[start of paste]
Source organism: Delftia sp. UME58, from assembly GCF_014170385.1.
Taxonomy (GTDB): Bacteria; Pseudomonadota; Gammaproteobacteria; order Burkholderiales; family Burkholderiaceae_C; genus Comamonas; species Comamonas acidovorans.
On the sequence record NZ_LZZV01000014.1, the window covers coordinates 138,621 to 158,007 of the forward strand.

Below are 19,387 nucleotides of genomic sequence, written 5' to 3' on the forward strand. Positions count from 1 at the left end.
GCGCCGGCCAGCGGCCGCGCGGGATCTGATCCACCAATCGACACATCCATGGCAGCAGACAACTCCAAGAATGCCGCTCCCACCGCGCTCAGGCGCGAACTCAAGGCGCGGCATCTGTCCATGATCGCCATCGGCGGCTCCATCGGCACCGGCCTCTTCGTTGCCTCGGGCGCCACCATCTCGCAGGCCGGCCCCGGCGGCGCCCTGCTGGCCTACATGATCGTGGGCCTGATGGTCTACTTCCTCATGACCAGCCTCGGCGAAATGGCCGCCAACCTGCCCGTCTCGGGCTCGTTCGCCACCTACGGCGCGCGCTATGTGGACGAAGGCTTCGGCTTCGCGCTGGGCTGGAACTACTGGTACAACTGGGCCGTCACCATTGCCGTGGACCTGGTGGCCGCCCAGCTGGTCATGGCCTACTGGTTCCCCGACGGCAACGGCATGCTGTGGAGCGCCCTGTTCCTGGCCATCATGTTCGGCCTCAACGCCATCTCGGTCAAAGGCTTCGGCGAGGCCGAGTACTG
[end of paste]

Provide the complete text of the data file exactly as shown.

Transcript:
Source organism: Delftia sp. UME58, from assembly GCF_014170385.1.
Taxonomy (GTDB): Bacteria; Pseudomonadota; Gammaproteobacteria; order Burkholderiales; family Burkholderiaceae_C; genus Comamonas; species Comamonas acidovorans.
On the sequence record NZ_LZZV01000014.1, the window covers coordinates 138,621 to 158,007 of the forward strand.

Below are 19,387 nucleotides of genomic sequence, written 5' to 3' on the forward strand. Positions count from 1 at the left end.
GCGCCGGCCAGCGGCCGCGCGGGATCTGATCCACCAATCGACACATCCATGGCAGCAGACAACTCCAAGAATGCCGCTCCCACCGCGCTCAGGCGCGAACTCAAGGCGCGGCATCTGTCCATGATCGCCATCGGCGGCTCCATCGGCACCGGCCTCTTCGTTGCCTCGGGCGCCACCATCTCGCAGGCCGGCCCCGGCGGCGCCCTGCTGGCCTACATGATCGTGGGCCTGATGGTCTACTTCCTCATGACCAGCCTCGGCGAAATGGCCGCCAACCTGCCCGTCTCGGGCTCGTTCGCCACCTACGGCGCGCGCTATGTGGACGAAGGCTTCGGCTTCGCGCTGGGCTGGAACTACTGGTACAACTGGGCCGTCACCATTGCCGTGGACCTGGTGGCCGCCCAGCTGGTCATGGCCTACTGGTTCCCCGACGGCAACGGCATGCTGTGGAGCGCCCTGTTCCTGGCCATCATGTTCGGCCTCAACGCCATCTCGGTCAAAGGCTTCGGCGAGGCCGAGTACTG